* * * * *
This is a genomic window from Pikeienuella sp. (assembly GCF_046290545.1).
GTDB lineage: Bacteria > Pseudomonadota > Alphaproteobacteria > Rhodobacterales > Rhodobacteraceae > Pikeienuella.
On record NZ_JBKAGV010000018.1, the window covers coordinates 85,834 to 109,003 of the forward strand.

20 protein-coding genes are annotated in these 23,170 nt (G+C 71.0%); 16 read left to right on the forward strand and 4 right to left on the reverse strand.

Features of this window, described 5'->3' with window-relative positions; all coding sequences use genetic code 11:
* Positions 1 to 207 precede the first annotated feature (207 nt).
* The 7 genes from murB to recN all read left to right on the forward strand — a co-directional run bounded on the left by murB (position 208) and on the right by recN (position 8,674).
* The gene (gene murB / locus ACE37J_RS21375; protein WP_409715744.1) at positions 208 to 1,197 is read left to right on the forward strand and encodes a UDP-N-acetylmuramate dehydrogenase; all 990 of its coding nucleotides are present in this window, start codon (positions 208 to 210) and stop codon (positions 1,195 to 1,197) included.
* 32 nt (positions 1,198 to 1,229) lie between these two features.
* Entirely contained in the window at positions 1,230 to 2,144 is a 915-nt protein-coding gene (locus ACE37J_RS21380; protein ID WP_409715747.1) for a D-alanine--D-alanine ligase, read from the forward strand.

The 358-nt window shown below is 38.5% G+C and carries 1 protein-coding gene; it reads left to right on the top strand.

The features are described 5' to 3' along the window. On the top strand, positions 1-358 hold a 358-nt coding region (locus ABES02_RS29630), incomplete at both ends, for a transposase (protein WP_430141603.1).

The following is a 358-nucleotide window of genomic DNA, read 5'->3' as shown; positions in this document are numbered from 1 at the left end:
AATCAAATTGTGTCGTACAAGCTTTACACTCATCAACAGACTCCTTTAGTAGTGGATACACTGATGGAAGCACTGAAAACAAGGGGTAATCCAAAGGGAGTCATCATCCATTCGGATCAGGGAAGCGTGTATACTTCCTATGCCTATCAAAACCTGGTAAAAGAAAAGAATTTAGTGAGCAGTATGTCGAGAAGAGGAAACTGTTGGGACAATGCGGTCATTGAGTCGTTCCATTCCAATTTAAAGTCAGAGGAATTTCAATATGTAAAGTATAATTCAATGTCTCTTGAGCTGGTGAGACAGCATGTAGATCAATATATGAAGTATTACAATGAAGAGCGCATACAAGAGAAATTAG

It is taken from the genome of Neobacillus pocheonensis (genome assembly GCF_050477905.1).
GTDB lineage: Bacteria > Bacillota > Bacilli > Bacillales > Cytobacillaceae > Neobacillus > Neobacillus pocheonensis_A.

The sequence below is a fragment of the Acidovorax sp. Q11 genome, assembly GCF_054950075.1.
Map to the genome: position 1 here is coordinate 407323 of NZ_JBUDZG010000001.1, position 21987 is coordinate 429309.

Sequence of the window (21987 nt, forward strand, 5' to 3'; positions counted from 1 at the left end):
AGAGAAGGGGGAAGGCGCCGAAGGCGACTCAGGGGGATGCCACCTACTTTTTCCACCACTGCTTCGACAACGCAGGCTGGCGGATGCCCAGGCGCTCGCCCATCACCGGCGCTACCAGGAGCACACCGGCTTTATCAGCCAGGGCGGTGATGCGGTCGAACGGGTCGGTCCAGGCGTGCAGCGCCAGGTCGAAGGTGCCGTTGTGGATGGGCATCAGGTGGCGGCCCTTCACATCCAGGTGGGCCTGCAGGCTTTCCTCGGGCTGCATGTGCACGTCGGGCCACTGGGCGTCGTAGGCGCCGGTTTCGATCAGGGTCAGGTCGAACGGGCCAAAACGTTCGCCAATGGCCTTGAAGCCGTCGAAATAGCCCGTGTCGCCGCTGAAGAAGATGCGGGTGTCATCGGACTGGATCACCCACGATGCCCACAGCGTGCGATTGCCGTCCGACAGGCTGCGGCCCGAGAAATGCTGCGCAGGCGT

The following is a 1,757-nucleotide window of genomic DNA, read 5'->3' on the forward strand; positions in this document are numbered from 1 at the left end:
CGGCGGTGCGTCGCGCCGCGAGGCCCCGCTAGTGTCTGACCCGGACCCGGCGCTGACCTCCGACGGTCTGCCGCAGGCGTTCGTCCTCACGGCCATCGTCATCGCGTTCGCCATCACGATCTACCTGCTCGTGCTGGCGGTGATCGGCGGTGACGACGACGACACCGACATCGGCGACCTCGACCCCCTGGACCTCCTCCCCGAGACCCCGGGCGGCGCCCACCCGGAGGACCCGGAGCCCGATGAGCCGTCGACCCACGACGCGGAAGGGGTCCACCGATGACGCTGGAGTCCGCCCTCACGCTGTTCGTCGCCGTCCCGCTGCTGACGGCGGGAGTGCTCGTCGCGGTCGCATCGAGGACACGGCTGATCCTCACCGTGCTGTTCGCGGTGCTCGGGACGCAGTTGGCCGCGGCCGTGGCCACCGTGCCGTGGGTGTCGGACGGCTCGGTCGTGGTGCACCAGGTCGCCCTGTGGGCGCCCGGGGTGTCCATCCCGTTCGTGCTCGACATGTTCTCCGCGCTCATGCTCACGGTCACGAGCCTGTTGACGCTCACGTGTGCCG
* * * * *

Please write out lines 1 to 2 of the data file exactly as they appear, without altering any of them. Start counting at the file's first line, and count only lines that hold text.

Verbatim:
This is a genomic window from Pikeienuella sp. (assembly GCF_046290545.1).
GTDB lineage: Bacteria > Pseudomonadota > Alphaproteobacteria > Rhodobacterales > Rhodobacteraceae > Pikeienuella.